FIG. 15 is a graph showing a relationship between thickness uniformity of a thin film resistive heating layer and a fusing temperature uniformity of the thin film resistive heating layer in a circumferential direction.

DETAILED DESCRIPTION

The invention will be described more fully hereinafter with reference to the accompanying drawings, in which embodiments of the invention are shown. This invention may, however, be embodied in many different forms, and should not be construed as limited to the embodiments set forth herein. Rather, these embodiments are provided so that this disclosure will be thorough and complete, and will fully convey the scope of the invention to those skilled in the art. Like reference numerals refer to like elements throughout.

It will be understood that when an element or layer is referred to as being “on”, “connected to” or “coupled to” another element or layer, it can be directly on, connected or coupled to the other element or layer or intervening elements or layers may be present. In contrast, when an element is referred to as being “directly on,” “directly connected to” or “directly coupled to” another element or layer, there are no intervening elements or layers present. Like numbers refer to like elements throughout. As used herein, the term “and/or” includes any and all combinations of one or more of the associated listed items.

It will be understood that, although the terms first, second, etc. may be used herein to describe various elements, components, regions, layers and/or sections, these elements, components, regions, layers and/or sections should not be limited by these terms. These terms are only used to distinguish one element, component, region, layer or section from another element, component, region, layer or section. Thus, a first element, component, region, layer or section discussed below could be termed a second element, component, region, layer or section without departing from the teachings of the invention.

Spatially relative terms, such as “beneath”, “below”, “lower”, “above”, “upper” and the like, may be used herein for ease of description to describe one element or feature's relationship to another element(s) or feature(s) as illustrated in the figures. It will be understood that the spatially relative terms are intended to encompass different orientations of the device in use or operation in addition to the orientation depicted in the figures. For example, if the device in the figures is turned over, elements described as “below” or “beneath” other elements or features would then be oriented “above” the other elements or features. Thus, the exemplary term “below” can encompass both an orientation of above and below. The device may be otherwise oriented (rotated 90 degrees or at other orientations) and the spatially relative descriptors used herein interpreted accordingly.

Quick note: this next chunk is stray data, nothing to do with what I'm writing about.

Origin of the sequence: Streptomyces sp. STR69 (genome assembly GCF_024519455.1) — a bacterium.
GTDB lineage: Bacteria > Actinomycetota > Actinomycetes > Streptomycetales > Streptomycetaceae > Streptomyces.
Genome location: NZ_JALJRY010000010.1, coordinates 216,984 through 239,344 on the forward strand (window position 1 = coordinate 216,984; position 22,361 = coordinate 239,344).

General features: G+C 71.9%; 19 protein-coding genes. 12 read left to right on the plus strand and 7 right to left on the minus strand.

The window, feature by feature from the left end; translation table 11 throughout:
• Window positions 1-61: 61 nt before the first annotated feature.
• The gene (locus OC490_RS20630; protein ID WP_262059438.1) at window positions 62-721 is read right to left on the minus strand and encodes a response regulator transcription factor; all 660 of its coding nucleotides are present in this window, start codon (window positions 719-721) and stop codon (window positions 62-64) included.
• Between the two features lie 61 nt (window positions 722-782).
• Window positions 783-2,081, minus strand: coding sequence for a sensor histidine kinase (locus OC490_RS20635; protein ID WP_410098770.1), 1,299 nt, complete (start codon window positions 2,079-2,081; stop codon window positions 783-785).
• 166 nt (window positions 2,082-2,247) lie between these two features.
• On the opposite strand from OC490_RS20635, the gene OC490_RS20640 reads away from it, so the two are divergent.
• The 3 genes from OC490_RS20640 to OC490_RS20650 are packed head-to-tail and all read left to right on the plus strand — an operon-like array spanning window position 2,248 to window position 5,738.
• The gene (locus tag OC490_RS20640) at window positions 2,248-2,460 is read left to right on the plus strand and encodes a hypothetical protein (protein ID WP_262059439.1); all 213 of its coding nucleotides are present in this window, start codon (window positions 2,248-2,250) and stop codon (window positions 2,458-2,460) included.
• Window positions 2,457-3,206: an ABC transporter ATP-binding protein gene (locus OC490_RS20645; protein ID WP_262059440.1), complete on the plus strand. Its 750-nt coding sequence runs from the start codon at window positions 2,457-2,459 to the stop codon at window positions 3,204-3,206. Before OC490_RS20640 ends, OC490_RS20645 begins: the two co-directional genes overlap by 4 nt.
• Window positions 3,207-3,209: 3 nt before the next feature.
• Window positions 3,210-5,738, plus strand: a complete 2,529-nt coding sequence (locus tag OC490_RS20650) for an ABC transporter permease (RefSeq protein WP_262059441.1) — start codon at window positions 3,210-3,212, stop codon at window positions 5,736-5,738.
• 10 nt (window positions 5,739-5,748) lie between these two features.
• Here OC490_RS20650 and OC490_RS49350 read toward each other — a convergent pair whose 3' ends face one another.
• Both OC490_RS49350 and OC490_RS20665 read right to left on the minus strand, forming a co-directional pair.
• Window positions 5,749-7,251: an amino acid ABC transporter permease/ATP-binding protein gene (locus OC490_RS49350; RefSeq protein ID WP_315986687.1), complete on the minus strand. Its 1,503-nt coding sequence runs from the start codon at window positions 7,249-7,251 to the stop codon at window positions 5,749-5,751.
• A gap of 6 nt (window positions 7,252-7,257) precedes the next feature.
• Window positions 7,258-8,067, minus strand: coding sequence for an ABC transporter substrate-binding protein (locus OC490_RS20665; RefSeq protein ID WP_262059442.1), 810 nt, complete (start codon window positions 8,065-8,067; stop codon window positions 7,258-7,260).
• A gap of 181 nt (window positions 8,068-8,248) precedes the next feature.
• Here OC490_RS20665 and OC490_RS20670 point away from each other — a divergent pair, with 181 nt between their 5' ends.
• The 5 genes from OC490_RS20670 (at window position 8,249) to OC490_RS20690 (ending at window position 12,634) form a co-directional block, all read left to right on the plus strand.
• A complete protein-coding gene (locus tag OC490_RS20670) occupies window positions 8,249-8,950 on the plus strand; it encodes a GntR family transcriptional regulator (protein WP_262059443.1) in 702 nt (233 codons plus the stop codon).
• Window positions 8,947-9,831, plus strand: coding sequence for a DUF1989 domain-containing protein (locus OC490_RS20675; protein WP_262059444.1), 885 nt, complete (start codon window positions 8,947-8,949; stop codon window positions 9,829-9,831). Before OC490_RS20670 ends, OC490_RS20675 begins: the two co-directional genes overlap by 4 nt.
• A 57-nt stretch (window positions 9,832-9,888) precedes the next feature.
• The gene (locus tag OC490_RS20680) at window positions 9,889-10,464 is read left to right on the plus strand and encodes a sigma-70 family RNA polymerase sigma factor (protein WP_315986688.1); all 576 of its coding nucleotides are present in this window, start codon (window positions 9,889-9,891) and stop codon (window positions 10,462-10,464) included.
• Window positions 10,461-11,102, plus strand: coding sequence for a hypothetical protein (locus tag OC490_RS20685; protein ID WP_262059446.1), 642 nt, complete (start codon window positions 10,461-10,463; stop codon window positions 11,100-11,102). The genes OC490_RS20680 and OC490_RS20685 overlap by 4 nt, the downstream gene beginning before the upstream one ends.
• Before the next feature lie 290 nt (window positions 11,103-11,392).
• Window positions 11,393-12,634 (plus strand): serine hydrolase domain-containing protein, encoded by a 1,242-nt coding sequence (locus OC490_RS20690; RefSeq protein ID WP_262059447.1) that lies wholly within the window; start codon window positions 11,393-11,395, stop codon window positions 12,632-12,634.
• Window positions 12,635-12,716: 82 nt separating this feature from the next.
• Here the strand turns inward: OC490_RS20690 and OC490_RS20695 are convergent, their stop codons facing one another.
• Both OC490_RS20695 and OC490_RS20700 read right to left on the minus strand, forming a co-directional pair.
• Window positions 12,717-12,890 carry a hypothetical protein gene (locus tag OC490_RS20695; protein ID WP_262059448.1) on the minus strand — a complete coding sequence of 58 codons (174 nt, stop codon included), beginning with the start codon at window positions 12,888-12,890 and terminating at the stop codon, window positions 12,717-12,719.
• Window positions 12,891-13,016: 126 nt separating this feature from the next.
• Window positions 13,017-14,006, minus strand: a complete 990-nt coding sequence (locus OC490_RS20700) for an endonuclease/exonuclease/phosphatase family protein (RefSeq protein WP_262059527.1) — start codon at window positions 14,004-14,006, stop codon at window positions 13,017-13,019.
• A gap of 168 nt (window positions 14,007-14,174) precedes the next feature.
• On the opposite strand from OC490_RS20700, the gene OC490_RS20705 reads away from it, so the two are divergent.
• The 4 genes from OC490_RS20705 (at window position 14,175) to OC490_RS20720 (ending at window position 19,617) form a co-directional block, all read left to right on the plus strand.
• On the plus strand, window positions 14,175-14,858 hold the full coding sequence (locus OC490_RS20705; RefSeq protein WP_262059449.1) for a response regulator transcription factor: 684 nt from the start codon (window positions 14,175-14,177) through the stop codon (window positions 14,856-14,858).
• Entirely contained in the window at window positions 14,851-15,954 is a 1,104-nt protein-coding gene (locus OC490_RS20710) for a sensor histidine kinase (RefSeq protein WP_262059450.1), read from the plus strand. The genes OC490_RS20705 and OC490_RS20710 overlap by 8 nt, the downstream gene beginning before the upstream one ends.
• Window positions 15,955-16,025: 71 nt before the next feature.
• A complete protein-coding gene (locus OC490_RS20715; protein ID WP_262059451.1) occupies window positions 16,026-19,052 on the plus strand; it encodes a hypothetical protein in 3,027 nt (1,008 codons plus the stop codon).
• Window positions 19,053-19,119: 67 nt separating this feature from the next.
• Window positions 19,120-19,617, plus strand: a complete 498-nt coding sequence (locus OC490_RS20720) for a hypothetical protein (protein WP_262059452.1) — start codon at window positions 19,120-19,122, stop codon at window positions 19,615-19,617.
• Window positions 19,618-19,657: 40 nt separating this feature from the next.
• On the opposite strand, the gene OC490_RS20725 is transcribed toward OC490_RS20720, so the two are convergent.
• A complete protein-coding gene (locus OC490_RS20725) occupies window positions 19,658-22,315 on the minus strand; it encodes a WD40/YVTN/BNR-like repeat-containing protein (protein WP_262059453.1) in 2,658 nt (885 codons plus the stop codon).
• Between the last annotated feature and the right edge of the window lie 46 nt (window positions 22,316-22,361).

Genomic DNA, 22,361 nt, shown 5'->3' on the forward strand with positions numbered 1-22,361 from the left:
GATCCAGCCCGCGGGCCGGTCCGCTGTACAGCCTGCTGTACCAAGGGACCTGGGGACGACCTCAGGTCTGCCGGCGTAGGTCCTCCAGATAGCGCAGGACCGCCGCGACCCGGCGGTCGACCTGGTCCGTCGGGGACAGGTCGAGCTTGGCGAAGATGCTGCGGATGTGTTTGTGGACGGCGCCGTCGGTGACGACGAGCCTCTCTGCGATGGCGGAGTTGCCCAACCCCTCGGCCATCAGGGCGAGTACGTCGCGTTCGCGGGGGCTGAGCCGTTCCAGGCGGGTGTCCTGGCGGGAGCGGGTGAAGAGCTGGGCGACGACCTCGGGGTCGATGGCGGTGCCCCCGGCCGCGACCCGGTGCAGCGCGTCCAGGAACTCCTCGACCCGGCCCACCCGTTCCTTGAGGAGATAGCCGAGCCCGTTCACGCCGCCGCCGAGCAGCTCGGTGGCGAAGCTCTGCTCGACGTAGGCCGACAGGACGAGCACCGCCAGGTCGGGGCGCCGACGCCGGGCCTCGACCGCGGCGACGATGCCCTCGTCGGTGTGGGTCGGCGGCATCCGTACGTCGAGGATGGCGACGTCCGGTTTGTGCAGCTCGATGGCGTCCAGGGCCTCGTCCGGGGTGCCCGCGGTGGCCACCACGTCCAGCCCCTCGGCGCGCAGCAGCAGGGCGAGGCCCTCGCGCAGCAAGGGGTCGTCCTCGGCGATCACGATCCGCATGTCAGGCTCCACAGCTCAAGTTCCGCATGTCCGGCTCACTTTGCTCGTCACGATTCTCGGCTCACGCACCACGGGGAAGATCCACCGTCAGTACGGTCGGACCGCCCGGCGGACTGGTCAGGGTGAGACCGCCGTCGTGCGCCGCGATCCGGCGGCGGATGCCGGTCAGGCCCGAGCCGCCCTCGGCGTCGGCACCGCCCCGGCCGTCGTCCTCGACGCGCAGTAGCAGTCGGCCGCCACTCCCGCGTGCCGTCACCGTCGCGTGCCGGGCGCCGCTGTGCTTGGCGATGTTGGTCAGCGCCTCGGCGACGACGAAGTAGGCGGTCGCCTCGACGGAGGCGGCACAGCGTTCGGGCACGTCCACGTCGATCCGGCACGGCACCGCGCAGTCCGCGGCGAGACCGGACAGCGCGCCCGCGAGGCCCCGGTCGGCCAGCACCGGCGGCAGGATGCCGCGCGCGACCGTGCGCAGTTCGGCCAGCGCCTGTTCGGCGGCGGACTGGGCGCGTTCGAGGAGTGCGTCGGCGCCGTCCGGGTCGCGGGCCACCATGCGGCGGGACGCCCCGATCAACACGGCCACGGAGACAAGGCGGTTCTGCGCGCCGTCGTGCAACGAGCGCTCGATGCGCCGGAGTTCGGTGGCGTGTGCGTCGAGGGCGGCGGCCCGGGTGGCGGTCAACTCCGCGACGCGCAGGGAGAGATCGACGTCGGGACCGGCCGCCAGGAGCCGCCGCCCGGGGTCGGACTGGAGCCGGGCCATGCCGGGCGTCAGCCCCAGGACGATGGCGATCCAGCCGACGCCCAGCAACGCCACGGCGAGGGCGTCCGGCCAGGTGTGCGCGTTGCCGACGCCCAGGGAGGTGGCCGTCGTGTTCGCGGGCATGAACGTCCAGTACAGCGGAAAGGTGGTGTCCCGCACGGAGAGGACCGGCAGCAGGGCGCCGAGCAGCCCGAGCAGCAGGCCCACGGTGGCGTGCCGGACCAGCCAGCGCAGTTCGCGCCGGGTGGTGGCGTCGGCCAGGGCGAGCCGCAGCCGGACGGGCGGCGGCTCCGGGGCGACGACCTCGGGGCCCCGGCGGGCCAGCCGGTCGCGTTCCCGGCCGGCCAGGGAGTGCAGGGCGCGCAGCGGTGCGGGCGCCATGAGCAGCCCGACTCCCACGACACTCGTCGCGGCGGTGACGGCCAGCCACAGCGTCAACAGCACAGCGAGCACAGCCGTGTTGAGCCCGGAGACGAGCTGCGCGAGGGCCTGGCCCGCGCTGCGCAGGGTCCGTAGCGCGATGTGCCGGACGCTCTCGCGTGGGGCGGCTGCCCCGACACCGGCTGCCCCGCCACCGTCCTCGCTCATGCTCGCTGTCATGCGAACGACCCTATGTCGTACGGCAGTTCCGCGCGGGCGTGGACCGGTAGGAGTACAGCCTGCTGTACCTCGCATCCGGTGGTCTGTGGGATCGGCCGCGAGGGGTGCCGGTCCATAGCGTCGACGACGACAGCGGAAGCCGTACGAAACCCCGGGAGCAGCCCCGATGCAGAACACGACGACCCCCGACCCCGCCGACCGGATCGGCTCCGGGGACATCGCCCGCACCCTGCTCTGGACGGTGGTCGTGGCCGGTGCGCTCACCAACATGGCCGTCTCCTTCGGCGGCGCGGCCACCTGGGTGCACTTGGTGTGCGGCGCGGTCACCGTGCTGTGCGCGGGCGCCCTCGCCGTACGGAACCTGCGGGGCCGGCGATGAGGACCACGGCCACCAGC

The terminology used herein is for the purpose of describing particular embodiments only and is not intended to be limiting of the invention. As used herein, the singular forms, “a”, “an” and “the” are intended to include the plural forms as well, unless the context clearly indicates otherwise. It will be further understood that the terms “includes” and/or “including”, when used in this specification, specify the presence of stated features, integers, steps, operations, elements, and/or components, but do not preclude the presence or addition of one or more other features, integers, steps, operations, elements, components, and/or groups thereof.

Unless otherwise defined, all terms (including technical and scientific terms) used herein have the same meaning as commonly understood by one of ordinary skill in the art to which this invention belongs. It will be further understood that terms, such as those defined in commonly used dictionaries, should be interpreted as having a meaning that is consistent with their meaning in the context of the relevant art and will not be interpreted in an idealized or overly formal sense unless expressly so defined herein.

Embodiments are described herein with reference to cross section illustrations that are schematic illustrations of idealized embodiments. As such, variations from the shapes of the illustrations as a result, for example, of manufacturing techniques and/or tolerances, are to be expected. Thus, embodiments described herein should not be construed as limited to the particular shapes of regions as illustrated herein but are to include deviations in shapes that result, for example, from manufacturing. For example, a region illustrated or described as flat may, typically, have rough and/or nonlinear features. Moreover, sharp angles that are illustrated may be rounded. Thus, the regions illustrated in the figures are schematic in nature and their shapes are not intended to illustrate the precise shape of a region and are not intended to limit the scope of the claims set forth herein.